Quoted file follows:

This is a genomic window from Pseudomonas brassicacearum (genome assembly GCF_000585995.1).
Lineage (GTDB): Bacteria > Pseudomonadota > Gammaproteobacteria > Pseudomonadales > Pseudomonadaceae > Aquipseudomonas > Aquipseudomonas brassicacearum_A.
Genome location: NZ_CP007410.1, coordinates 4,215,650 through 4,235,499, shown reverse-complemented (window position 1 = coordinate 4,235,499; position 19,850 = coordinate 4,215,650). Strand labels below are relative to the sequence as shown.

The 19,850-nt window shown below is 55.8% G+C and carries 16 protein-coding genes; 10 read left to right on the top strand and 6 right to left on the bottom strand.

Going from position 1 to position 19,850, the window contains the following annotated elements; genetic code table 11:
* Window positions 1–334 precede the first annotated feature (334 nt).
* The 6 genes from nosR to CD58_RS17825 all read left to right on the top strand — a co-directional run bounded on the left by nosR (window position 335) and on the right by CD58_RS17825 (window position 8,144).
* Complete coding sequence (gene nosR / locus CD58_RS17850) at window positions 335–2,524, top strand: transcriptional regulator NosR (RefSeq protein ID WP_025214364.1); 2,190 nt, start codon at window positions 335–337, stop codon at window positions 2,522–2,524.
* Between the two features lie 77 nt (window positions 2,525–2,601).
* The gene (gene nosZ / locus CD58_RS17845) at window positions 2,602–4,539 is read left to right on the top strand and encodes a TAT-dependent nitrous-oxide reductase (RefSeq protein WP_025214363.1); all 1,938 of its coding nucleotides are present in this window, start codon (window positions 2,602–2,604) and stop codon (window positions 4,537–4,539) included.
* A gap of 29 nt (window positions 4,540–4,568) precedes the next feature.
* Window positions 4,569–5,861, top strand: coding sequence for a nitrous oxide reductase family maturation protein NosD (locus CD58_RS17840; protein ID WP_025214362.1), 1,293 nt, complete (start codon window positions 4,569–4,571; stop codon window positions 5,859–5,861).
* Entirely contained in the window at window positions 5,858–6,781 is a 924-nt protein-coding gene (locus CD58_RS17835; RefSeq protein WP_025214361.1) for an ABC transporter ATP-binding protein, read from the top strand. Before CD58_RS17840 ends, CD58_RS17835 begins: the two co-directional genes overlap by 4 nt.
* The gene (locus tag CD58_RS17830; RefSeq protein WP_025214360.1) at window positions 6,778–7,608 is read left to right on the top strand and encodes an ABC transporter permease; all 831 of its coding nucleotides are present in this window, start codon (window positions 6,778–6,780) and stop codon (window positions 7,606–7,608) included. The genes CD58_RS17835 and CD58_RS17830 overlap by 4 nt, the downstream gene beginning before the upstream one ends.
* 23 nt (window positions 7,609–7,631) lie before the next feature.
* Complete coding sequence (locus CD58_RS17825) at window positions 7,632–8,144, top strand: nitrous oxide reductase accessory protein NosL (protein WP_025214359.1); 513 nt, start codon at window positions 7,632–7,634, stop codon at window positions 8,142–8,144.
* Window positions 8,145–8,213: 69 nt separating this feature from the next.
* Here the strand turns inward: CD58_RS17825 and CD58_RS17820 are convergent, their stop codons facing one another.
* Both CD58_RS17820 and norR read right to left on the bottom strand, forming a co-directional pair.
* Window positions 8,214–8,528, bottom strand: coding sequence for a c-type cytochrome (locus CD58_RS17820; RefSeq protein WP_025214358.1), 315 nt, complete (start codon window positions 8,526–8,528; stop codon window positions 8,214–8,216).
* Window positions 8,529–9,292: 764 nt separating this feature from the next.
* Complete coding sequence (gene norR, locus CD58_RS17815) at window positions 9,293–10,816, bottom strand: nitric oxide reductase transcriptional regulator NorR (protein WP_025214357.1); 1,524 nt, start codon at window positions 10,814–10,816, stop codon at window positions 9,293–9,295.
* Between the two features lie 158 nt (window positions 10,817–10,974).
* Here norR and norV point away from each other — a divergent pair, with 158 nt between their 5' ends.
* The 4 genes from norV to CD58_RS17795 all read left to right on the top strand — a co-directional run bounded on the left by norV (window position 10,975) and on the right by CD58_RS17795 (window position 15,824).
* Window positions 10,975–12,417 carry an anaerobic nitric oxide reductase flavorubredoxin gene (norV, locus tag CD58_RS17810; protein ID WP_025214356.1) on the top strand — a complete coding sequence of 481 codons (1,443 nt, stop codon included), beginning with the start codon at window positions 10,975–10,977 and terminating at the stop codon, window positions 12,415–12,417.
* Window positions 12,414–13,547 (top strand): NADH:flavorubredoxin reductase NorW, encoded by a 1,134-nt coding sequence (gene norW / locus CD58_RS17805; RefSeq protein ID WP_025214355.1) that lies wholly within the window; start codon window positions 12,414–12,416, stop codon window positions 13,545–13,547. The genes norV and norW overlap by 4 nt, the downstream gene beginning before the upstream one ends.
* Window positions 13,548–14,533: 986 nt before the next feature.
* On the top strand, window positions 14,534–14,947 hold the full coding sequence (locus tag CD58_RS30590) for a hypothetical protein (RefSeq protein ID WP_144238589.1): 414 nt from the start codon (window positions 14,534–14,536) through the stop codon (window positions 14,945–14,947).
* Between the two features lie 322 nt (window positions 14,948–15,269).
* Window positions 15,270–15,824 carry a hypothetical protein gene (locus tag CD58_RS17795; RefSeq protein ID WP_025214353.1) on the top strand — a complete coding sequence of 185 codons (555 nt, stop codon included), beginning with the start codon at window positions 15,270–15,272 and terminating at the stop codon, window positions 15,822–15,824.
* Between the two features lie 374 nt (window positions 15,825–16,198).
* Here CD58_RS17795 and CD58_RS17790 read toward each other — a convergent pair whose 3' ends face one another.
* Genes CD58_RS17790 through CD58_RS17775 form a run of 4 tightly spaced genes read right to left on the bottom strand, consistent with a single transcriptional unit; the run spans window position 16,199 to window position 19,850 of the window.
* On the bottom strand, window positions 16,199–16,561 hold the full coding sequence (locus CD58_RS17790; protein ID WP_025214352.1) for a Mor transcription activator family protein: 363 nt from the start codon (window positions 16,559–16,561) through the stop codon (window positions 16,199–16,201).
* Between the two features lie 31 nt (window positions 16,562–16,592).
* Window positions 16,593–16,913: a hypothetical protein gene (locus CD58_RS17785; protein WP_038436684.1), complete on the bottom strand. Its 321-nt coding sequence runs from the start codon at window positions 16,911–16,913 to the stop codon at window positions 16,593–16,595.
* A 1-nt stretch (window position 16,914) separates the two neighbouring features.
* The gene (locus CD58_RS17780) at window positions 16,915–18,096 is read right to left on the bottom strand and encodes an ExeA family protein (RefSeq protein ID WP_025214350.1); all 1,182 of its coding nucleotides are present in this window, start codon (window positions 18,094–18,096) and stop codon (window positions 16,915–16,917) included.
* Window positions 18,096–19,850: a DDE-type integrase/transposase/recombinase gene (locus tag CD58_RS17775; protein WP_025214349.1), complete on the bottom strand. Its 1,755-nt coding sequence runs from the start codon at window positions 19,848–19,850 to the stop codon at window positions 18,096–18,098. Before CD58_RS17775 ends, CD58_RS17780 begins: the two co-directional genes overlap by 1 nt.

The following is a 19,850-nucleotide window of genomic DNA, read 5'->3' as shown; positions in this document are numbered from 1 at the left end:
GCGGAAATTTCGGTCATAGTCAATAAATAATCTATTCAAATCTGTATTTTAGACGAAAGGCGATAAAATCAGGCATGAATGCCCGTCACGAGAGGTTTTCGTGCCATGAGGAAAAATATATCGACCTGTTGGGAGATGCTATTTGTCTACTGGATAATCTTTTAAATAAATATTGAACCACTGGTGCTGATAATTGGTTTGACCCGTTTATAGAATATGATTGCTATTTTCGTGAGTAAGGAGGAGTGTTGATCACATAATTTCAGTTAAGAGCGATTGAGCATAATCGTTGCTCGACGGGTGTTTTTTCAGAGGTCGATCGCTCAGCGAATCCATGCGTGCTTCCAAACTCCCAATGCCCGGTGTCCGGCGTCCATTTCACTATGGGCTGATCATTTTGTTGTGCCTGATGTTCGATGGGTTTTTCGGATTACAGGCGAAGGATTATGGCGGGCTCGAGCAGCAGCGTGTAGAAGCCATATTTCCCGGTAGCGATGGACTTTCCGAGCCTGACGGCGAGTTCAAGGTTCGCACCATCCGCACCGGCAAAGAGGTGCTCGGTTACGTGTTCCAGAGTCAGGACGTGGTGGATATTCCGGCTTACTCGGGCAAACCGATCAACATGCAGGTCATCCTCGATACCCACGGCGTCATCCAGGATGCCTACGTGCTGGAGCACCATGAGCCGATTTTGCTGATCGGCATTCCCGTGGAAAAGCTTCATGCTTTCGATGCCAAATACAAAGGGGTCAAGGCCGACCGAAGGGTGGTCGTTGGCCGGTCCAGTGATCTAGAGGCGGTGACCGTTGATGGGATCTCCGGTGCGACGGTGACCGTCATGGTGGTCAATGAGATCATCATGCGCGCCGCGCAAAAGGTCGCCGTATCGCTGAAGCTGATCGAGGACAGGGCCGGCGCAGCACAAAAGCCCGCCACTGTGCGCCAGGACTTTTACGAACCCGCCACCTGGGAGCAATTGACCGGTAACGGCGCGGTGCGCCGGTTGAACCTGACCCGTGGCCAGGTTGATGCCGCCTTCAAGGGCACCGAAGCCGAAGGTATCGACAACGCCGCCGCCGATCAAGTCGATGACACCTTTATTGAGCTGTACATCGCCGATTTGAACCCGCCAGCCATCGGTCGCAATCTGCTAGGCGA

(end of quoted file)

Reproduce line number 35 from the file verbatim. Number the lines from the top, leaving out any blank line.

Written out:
* On the bottom strand, window positions 16,199–16,561 hold the full coding sequence (locus CD58_RS17790; protein ID WP_025214352.1) for a Mor transcription activator family protein: 363 nt from the start codon (window positions 16,559–16,561) through the stop codon (window positions 16,199–16,201).